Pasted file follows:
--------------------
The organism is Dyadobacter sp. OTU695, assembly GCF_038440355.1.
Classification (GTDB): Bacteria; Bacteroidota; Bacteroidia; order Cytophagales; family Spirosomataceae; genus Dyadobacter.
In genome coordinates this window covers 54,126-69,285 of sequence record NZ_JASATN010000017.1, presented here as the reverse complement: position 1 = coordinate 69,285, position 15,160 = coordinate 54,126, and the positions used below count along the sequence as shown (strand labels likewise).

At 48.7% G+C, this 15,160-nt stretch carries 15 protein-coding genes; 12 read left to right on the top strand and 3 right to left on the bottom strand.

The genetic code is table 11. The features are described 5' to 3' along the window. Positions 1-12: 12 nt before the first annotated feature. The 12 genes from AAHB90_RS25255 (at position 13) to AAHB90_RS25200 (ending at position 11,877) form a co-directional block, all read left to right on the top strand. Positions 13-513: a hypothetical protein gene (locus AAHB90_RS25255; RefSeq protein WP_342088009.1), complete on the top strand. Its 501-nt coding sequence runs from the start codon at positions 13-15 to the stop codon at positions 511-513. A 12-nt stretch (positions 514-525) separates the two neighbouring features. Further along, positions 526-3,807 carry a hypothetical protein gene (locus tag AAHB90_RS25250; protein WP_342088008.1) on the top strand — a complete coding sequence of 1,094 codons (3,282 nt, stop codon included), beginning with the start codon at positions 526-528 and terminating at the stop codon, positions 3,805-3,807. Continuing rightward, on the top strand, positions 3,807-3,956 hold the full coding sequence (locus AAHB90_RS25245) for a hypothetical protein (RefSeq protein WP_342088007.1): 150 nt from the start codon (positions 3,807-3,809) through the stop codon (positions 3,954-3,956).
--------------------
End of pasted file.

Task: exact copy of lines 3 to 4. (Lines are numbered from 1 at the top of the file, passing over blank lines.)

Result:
In genome coordinates this window covers 54,126-69,285 of sequence record NZ_JASATN010000017.1, presented here as the reverse complement: position 1 = coordinate 69,285, position 15,160 = coordinate 54,126, and the positions used below count along the sequence as shown (strand labels likewise).

At 48.7% G+C, this 15,160-nt stretch carries 15 protein-coding genes; 12 read left to right on the top strand and 3 right to left on the bottom strand.